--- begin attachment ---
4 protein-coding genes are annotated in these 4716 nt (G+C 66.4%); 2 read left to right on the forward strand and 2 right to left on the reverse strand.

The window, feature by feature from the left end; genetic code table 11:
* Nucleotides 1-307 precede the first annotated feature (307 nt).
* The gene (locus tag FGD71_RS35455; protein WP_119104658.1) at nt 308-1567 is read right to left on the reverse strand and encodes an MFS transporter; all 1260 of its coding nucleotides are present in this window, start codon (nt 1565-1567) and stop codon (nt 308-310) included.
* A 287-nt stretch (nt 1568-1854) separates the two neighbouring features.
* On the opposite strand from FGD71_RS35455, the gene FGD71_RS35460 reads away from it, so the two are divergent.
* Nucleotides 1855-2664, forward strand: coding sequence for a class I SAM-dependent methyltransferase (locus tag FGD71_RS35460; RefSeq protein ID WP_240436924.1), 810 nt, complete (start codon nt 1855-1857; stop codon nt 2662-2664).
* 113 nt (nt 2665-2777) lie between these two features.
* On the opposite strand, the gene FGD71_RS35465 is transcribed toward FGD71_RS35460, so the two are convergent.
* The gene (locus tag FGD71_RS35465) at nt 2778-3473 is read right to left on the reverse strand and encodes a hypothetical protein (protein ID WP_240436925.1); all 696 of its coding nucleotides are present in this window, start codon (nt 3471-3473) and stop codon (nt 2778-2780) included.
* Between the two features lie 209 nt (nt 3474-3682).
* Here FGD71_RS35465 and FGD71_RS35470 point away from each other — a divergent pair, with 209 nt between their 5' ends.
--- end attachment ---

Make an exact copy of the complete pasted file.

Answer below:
4 protein-coding genes are annotated in these 4716 nt (G+C 66.4%); 2 read left to right on the forward strand and 2 right to left on the reverse strand.

The window, feature by feature from the left end; genetic code table 11:
* Nucleotides 1-307 precede the first annotated feature (307 nt).
* The gene (locus tag FGD71_RS35455; protein WP_119104658.1) at nt 308-1567 is read right to left on the reverse strand and encodes an MFS transporter; all 1260 of its coding nucleotides are present in this window, start codon (nt 1565-1567) and stop codon (nt 308-310) included.
* A 287-nt stretch (nt 1568-1854) separates the two neighbouring features.
* On the opposite strand from FGD71_RS35455, the gene FGD71_RS35460 reads away from it, so the two are divergent.
* Nucleotides 1855-2664, forward strand: coding sequence for a class I SAM-dependent methyltransferase (locus tag FGD71_RS35460; RefSeq protein ID WP_240436924.1), 810 nt, complete (start codon nt 1855-1857; stop codon nt 2662-2664).
* 113 nt (nt 2665-2777) lie between these two features.
* On the opposite strand, the gene FGD71_RS35465 is transcribed toward FGD71_RS35460, so the two are convergent.
* The gene (locus tag FGD71_RS35465) at nt 2778-3473 is read right to left on the reverse strand and encodes a hypothetical protein (protein ID WP_240436925.1); all 696 of its coding nucleotides are present in this window, start codon (nt 3471-3473) and stop codon (nt 2778-2780) included.
* Between the two features lie 209 nt (nt 3474-3682).
* Here FGD71_RS35465 and FGD71_RS35470 point away from each other — a divergent pair, with 209 nt between their 5' ends.